Thank you! Part of the purpose of Rare Disease day is to make people aware of all these unusual, isolating and untreatable conditions that exist and the need for funding for treatments. There was a special provision in US funding for orphan disease research, but I think that it was negatively impacted by budgetary decisions in the Trump administration. I’m lucky (well, not that lucky) that there is overlap with other conditions that helps produce drugs for my conditions. Ironically, Covid has produced a larger patient population and awareness of the need for anti-fibrotic lung drugs.
I’m sorry someone at your knitting group was so condescending. That’s really rude, and in a place that’s supposed to be a support group (of a kind) even more rude. I wear a mask just about everywhere still too, because I don’t want to get sick with anything that I can avoid, and people are back to their usual “it’s just a cold” / “I’m not contagious” nonsense.
I love that rainbow zebra unicorn design!
I’ve been a little shocked by the emergence of more people lately who are openly commenting on my mask. Seriously?! Another incident occurred at Kaiser in the elevator when a man told me that my mask didn’t really do anything and I should refuse to wear it. I told him that only a person with a functional immune system would say something like that, and he was pretty quiet after that. 🙂 I seriously do not want to end up in the ICU on another high flow machine, and the flu or any other respiratory virus could send me there!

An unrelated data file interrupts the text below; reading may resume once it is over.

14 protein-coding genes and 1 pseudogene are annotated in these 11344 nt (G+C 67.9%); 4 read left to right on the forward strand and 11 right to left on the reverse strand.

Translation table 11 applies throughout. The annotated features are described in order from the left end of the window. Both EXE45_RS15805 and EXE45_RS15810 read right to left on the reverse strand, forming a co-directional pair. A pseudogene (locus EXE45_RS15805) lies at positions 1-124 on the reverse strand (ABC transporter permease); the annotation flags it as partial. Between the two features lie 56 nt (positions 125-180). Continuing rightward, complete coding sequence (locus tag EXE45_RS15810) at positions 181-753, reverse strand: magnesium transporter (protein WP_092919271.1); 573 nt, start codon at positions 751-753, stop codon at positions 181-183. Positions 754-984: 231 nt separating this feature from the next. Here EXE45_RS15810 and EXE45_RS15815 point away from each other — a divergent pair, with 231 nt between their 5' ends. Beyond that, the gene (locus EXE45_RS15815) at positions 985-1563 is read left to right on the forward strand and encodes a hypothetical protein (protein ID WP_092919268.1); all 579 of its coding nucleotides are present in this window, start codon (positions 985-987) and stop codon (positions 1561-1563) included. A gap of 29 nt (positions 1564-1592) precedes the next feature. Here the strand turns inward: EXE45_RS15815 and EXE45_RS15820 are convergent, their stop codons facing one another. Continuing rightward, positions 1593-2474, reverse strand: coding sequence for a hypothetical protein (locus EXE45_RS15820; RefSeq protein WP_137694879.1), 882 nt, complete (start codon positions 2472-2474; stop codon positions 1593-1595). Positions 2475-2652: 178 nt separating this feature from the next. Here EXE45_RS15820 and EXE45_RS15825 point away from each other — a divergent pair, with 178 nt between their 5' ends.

I don’t know if I will go back to the knitting group as they are switching to another venue where there is a two drink minimum, and there I will be with the mask. Ugh. Awkward.
I really hate how society lately allows people to be rude idiots without any (or many) repercussions. I’m sorry you had to deal with that—at Kaiser, no less. At least in health care situations people should expect masks still.
Yeah, it sounds like that knitting group might have different interests than yours these days. That’s a shame. It can be hard to find a good knitting group.
There is a large infusion center at this Kaiser facility, too. It was a shame as this is one of the few places where mask wearing is a huge issue for me since I caught the flu twice before at Kaiser.
Ugh. I can see it, though. There are just always going to be more sick people at hospitals, even without COVID.
Thank you Marilyn for sharing your experience and information! I am so sorry that you had to deal with that at your knitting group – I am amazed at people who are commenting on others’ mask use. It is so rude and insensitive! So glad that you have your excellent new team of doctors and are doing better 🙂